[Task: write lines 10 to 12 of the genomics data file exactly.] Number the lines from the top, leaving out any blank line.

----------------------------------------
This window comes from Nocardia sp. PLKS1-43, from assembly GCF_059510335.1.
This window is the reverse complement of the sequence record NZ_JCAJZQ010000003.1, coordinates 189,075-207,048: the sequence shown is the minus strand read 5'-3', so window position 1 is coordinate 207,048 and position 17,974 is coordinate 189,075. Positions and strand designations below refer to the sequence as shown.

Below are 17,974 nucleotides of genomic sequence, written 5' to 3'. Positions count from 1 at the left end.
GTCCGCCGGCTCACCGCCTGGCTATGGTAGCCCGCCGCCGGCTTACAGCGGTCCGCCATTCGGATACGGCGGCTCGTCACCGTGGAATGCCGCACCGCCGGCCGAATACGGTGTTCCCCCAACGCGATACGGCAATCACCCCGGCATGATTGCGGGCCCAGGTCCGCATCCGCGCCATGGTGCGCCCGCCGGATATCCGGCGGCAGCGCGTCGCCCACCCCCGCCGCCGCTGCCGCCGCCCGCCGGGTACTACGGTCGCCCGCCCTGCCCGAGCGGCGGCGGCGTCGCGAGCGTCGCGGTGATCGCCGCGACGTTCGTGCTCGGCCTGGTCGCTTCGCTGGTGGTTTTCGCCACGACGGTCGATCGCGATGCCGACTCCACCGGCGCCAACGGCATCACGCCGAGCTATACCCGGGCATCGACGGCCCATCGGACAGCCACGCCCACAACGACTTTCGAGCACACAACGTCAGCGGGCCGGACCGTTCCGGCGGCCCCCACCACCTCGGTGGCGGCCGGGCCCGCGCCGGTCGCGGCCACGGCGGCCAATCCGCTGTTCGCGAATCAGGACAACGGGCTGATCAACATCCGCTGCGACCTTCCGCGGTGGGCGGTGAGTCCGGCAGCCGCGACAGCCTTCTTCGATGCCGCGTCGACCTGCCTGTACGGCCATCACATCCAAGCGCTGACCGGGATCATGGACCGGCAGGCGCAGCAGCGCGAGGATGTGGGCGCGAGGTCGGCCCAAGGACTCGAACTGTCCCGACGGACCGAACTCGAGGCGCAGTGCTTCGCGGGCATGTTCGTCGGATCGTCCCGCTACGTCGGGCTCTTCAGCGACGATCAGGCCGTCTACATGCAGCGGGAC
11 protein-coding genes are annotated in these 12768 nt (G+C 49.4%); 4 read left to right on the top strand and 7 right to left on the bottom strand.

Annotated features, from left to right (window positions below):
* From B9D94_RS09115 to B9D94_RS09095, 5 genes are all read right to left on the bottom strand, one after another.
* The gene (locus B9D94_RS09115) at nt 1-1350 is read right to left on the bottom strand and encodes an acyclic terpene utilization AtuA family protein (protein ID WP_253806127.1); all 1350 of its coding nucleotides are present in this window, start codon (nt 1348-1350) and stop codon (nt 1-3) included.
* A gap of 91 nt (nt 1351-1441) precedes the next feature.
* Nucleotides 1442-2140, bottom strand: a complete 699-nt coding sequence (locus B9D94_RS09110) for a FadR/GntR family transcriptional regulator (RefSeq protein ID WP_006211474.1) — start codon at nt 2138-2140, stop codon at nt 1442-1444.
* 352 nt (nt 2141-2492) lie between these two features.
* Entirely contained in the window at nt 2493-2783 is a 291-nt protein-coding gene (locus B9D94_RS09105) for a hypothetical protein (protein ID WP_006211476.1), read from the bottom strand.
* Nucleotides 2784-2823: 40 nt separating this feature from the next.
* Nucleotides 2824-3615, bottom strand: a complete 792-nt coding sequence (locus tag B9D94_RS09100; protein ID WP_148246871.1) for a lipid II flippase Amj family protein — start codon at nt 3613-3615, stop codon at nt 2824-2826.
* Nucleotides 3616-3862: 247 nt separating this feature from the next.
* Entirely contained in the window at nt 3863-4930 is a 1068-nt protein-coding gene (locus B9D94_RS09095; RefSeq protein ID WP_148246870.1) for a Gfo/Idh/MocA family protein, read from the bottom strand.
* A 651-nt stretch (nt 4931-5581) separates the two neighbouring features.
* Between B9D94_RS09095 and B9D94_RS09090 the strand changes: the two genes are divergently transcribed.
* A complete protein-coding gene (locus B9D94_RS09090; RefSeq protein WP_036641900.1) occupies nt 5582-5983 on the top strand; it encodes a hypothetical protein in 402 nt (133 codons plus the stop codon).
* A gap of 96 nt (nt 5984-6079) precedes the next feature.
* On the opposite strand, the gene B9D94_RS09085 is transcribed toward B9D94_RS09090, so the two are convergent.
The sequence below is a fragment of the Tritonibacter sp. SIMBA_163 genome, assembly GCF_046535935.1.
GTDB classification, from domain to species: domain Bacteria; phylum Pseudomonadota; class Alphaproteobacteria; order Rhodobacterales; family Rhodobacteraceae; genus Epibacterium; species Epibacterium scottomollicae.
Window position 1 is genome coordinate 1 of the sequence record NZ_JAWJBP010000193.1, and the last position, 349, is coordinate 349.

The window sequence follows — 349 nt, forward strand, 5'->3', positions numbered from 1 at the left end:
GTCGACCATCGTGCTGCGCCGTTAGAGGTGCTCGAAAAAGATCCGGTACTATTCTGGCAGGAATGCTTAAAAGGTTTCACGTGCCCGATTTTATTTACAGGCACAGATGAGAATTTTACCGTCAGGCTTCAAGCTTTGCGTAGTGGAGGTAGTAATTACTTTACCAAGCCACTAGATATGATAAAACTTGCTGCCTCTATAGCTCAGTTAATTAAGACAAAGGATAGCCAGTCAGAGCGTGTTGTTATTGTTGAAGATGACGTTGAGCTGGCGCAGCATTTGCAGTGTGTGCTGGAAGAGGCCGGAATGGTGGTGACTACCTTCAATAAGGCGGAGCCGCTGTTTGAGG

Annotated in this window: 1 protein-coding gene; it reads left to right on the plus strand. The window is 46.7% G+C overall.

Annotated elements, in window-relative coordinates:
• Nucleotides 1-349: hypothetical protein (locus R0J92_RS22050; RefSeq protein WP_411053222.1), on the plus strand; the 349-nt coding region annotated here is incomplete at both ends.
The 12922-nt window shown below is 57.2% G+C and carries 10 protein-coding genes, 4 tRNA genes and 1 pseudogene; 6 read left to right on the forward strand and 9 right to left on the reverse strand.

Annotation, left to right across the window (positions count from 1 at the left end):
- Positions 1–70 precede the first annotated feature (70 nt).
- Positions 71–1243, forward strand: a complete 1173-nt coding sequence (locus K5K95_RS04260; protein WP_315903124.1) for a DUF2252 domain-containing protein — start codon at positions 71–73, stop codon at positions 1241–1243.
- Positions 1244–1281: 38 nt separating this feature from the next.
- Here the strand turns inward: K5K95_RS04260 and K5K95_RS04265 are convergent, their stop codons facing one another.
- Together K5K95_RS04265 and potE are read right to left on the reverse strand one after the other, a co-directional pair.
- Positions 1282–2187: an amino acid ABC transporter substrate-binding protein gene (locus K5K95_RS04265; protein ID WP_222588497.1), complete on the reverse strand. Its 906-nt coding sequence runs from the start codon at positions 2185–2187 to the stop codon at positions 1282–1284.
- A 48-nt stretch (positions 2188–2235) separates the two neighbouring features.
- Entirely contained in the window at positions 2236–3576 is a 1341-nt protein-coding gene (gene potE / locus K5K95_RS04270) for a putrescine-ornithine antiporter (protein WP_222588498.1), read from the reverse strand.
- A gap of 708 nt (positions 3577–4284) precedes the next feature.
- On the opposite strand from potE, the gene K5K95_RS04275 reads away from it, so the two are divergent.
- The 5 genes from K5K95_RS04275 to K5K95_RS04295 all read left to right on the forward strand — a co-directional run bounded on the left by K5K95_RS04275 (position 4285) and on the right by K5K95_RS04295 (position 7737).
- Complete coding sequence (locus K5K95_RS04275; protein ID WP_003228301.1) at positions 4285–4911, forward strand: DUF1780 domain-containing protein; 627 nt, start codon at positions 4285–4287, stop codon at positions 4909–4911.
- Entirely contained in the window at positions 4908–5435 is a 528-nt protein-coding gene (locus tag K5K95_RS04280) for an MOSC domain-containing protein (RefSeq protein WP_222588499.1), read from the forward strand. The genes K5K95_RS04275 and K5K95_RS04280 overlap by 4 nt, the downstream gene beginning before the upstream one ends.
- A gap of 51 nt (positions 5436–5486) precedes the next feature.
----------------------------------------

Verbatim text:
* Nucleotides 1442-2140, bottom strand: a complete 699-nt coding sequence (locus B9D94_RS09110) for a FadR/GntR family transcriptional regulator (RefSeq protein ID WP_006211474.1) — start codon at nt 2138-2140, stop codon at nt 1442-1444.
* 352 nt (nt 2141-2492) lie between these two features.
* Entirely contained in the window at nt 2493-2783 is a 291-nt protein-coding gene (locus B9D94_RS09105) for a hypothetical protein (protein ID WP_006211476.1), read from the bottom strand.